Those predicted struggles appeared early in the season opener against in-state rival Colorado. The Rams o-line seemed to come of age in the second half, however, leading to 266-yard rushing game and a comeback win over CU. Grayson threw for just 134 yards, but several clutch completions in the second half were key in the victory.
Two weeks later, the Rams made a statement, coming from behind to win at Boston College 24-21. With just more than one minute to play, trailing by four points, Grayson connected with Charles Lovett on a crucial fourth down for a 12-yard touchdown, and the Rams held on for another huge victory.
It was the first of nine consecutive wins (including a five-TD passing game for Grayson against Wyoming) led by a quarterback who was now being talked about as a future NFL draft pick rather than someone who might get replaced.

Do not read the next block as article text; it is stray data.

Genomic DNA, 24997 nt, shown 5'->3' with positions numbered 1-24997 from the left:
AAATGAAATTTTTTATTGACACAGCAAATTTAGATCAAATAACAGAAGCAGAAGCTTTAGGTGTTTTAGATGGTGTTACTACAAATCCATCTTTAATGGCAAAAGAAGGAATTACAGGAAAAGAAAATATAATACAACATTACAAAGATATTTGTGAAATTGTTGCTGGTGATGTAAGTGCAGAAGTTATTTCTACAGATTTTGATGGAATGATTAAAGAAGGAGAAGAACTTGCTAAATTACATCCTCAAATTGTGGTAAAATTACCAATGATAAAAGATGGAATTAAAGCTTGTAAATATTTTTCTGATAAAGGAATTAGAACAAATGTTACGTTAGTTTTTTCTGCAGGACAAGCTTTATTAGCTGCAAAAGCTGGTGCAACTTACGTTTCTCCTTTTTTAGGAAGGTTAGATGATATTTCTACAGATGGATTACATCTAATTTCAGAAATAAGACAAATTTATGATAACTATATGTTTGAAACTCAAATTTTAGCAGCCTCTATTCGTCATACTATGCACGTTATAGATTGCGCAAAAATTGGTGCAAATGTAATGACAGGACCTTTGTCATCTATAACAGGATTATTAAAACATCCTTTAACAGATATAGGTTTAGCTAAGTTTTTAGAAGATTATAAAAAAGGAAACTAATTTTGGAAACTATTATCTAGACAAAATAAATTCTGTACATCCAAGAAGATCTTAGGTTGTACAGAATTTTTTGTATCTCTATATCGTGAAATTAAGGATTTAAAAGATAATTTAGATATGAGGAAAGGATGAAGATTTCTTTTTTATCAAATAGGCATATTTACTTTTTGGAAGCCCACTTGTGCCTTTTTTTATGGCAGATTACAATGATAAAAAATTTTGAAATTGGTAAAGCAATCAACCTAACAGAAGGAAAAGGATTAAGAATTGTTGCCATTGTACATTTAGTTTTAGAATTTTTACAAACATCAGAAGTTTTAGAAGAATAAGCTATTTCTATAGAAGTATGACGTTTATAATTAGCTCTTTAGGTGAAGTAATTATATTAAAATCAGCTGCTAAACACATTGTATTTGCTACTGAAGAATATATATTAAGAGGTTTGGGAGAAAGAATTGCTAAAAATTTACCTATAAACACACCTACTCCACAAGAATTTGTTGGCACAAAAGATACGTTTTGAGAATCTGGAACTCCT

He was steady every week, whether the game was an offensive shootout against Nevada or a defensive struggle against Utah State. There are no stats to measure leadership, but it’s certain that Grayson would have ranked high on those charts, too.
He was the key player in one of the best seasons in school history. On his way to being named Mountain West Conference Offensive Player of the Year, the senior from Vancouver, Washington threw for almost 3,800 yards, tossed 32 touchdowns and just six interceptions, while completing 65 percent of his pass attempts. It added up to a sensational 171.3 passer rating. When he graduates, Grayson will hold every major career passing record in Colorado State football history.
For his efforts, Grayson – a finalist for the Manning Award – is our 2014 Mile High Sports Magazine College Athlete of the Year.